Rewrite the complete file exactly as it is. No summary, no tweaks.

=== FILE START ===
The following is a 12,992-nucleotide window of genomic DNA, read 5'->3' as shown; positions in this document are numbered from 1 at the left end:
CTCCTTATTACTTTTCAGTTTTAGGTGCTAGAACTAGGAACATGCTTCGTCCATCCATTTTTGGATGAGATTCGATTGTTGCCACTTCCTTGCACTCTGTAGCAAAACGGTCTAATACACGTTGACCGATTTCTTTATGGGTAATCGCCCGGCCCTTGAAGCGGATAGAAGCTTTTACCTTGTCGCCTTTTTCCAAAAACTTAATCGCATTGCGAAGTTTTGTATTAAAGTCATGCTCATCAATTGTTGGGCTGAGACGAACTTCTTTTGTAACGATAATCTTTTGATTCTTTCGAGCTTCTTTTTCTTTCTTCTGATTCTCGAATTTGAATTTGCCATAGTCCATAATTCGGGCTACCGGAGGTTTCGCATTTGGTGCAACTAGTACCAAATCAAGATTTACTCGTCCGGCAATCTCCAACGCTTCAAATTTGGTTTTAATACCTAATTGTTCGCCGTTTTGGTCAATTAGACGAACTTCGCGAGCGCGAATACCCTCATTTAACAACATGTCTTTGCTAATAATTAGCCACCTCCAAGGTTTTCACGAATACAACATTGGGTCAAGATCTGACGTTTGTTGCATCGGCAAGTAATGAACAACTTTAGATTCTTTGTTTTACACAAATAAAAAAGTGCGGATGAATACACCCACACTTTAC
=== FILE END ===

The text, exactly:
The following is a 12,992-nucleotide window of genomic DNA, read 5'->3' as shown; positions in this document are numbered from 1 at the left end:
CTCCTTATTACTTTTCAGTTTTAGGTGCTAGAACTAGGAACATGCTTCGTCCATCCATTTTTGGATGAGATTCGATTGTTGCCACTTCCTTGCACTCTGTAGCAAAACGGTCTAATACACGTTGACCGATTTCTTTATGGGTAATCGCCCGGCCCTTGAAGCGGATAGAAGCTTTTACCTTGTCGCCTTTTTCCAAAAACTTAATCGCATTGCGAAGTTTTGTATTAAAGTCATGCTCATCAATTGTTGGGCTGAGACGAACTTCTTTTGTAACGATAATCTTTTGATTCTTTCGAGCTTCTTTTTCTTTCTTCTGATTCTCGAATTTGAATTTGCCATAGTCCATAATTCGGGCTACCGGAGGTTTCGCATTTGGTGCAACTAGTACCAAATCAAGATTTACTCGTCCGGCAATCTCCAACGCTTCAAATTTGGTTTTAATACCTAATTGTTCGCCGTTTTGGTCAATTAGACGAACTTCGCGAGCGCGAATACCCTCATTTAACAACATGTCTTTGCTAATAATTAGCCACCTCCAAGGTTTTCACGAATACAACATTGGGTCAAGATCTGACGTTTGTTGCATCGGCAAGTAATGAACAACTTTAGATTCTTTGTTTTACACAAATAAAAAAGTGCGGATGAATACACCCACACTTTAC